However, the COSATU statement illustrates that 'These however remain words on paper. No-one has been arrested for any of the deaths before, during or since the Marikana massacre. A culture of impunity remains throughout the area. Workers and communities live in constant fear. Our fundamental human right to move freely without fear of attack has been shattered.'
The South African Communist Party (SACP) also criticized the operations of the Farlam Commission in investigating the developments surrounding the Marikana massacre. In a statement from the SACP it says that 'instead of a well-focused commission of inquiry the proceedings have been turned into a lawyer-heavy, quasi-criminal court process, starring a bevy of highly paid advocates and their teams. Some of the lawyers appear to be more interested in vying for the limelight and claiming billable hours, than in making a serious contribution to establishing a common understanding of the tragedy.'
In order to prevent further police violence and to improve the conditions of the miners these issues must be approached from a revolutionary political perspective. The underlying causes of violence, state repression and poverty in the industry derive from the unequal distribution of the wealth of South Africa which is created by the working people themselves.
Consequently to address these contradictions the mines must be seized by the workers and the state in order to take control of any restructuring efforts. The operations of the mining industry must serve the interests of the workers and the people of South Africa in their determination to eradicate poverty, underdevelopment and economic exploitation.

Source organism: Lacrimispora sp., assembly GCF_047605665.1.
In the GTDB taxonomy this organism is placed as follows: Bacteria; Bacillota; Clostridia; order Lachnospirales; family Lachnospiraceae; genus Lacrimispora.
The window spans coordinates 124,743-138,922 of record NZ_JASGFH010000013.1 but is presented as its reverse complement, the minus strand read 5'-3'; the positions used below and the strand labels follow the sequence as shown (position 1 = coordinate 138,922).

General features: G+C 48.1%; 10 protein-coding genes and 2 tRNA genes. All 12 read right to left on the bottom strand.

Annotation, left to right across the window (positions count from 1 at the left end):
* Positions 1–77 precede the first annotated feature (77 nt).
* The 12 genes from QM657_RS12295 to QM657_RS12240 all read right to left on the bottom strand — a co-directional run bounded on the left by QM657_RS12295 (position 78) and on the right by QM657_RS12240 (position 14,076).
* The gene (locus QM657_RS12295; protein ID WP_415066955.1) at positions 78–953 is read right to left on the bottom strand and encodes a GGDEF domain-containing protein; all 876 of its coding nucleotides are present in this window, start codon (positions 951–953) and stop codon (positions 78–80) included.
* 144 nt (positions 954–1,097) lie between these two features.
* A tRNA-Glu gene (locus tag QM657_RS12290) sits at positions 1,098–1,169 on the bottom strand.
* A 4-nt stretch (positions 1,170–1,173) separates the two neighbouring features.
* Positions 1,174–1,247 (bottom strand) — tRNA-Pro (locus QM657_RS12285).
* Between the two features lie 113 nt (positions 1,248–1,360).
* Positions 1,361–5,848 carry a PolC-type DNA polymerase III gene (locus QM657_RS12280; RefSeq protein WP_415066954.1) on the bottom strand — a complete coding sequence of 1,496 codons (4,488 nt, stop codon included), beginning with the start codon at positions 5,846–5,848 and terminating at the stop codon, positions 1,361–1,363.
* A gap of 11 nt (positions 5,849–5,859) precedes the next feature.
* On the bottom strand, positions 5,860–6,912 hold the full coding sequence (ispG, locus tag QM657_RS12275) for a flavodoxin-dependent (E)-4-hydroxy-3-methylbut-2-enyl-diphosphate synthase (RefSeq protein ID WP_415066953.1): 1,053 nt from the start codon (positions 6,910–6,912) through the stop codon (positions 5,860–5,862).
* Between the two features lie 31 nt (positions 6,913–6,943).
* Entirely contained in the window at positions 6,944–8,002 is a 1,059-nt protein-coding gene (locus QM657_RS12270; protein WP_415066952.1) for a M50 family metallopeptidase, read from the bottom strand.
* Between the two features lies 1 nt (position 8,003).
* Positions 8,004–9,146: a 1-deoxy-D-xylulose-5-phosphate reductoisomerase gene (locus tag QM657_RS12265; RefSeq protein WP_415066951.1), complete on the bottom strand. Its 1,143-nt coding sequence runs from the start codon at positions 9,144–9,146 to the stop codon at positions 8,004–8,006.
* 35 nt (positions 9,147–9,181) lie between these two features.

Even after two decades since the demise of the racist-apartheid system, COSATU points out 'The mining industry is also characterized by remnants of apartheid. For decades employers exploited and promoted tribalism, racial segregation and discrimination, which are still to be found in many mines. Racism is institutionally entrenched through continued occupational segregation. While 83.7% of the total workforce in the industry is black, 84% of top management remains white! 72% of middle management is white, and 68% of professional workers and artisans are white.'
At present the mine owners in the platinum facilities are proposing large-scale lay-offs similar to what has occurred in the gold-producing sector. In order to wage a struggle against the further impoverishment of the working class the union leaders must come together to hammer out a program of struggle aimed at ensuring that the mine ownership be transferred to the majority who provided the labor to run these operations for so many decades.